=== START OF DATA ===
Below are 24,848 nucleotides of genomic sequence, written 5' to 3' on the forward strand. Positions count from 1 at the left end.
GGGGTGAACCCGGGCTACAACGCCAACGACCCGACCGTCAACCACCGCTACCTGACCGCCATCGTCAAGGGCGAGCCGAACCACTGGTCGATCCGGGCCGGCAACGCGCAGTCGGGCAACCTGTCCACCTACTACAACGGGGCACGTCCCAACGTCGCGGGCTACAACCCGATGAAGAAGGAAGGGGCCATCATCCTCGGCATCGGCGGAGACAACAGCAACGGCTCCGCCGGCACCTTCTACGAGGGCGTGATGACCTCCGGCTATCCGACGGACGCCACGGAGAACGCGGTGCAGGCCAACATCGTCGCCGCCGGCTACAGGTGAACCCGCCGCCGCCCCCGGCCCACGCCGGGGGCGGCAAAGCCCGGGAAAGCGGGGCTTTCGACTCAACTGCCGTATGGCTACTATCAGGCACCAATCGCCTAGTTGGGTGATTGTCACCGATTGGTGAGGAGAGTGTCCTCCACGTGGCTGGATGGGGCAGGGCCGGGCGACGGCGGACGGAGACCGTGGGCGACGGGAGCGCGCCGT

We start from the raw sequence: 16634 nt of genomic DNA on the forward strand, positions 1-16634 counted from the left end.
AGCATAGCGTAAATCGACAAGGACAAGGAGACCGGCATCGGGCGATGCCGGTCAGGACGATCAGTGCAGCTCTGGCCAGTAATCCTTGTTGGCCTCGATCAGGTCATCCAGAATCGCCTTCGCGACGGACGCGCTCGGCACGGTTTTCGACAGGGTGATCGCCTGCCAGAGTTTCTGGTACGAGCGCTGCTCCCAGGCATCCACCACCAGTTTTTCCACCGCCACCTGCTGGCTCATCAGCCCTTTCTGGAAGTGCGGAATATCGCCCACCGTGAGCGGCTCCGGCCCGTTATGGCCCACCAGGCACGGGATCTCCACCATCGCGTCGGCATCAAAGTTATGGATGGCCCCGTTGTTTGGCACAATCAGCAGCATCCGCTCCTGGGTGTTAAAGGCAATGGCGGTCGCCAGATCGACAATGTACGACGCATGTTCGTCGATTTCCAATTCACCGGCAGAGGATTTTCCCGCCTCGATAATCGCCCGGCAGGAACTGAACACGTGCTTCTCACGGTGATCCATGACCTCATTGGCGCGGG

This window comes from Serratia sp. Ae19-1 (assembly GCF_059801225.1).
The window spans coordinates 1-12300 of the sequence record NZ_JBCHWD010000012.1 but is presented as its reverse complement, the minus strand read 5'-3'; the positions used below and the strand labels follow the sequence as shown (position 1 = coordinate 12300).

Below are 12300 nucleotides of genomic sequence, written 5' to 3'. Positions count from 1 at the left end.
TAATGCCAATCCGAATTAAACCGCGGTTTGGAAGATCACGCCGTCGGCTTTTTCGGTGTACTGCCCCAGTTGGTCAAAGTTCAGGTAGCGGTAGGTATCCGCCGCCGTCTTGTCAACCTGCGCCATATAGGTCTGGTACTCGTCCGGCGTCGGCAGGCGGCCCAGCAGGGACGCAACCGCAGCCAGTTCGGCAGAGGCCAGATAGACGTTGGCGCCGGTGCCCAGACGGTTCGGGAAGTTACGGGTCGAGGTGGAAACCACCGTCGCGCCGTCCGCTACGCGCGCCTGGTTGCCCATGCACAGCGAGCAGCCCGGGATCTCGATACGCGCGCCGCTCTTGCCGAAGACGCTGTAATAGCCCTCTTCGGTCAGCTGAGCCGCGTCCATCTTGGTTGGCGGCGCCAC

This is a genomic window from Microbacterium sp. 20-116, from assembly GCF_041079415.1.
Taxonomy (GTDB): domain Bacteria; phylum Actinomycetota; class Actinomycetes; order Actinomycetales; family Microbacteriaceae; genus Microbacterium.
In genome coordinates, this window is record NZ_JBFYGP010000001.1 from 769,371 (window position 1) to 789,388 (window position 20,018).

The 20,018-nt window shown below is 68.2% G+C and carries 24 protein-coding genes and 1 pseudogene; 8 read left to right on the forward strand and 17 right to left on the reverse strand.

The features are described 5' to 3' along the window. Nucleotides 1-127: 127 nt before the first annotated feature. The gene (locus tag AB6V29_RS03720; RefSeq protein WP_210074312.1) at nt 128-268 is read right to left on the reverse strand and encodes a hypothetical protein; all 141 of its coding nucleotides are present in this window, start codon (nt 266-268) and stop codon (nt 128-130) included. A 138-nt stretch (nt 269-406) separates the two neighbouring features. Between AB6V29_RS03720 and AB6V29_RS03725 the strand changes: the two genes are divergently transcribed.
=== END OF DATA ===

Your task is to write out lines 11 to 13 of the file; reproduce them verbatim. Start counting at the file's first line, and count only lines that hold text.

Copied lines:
In genome coordinates, this window is record NZ_JBFYGP010000001.1 from 769,371 (window position 1) to 789,388 (window position 20,018).

The 20,018-nt window shown below is 68.2% G+C and carries 24 protein-coding genes and 1 pseudogene; 8 read left to right on the forward strand and 17 right to left on the reverse strand.

The features are described 5' to 3' along the window. Nucleotides 1-127: 127 nt before the first annotated feature. The gene (locus tag AB6V29_RS03720; RefSeq protein WP_210074312.1) at nt 128-268 is read right to left on the reverse strand and encodes a hypothetical protein; all 141 of its coding nucleotides are present in this window, start codon (nt 266-268) and stop codon (nt 128-130) included. A 138-nt stretch (nt 269-406) separates the two neighbouring features. Between AB6V29_RS03720 and AB6V29_RS03725 the strand changes: the two genes are divergently transcribed.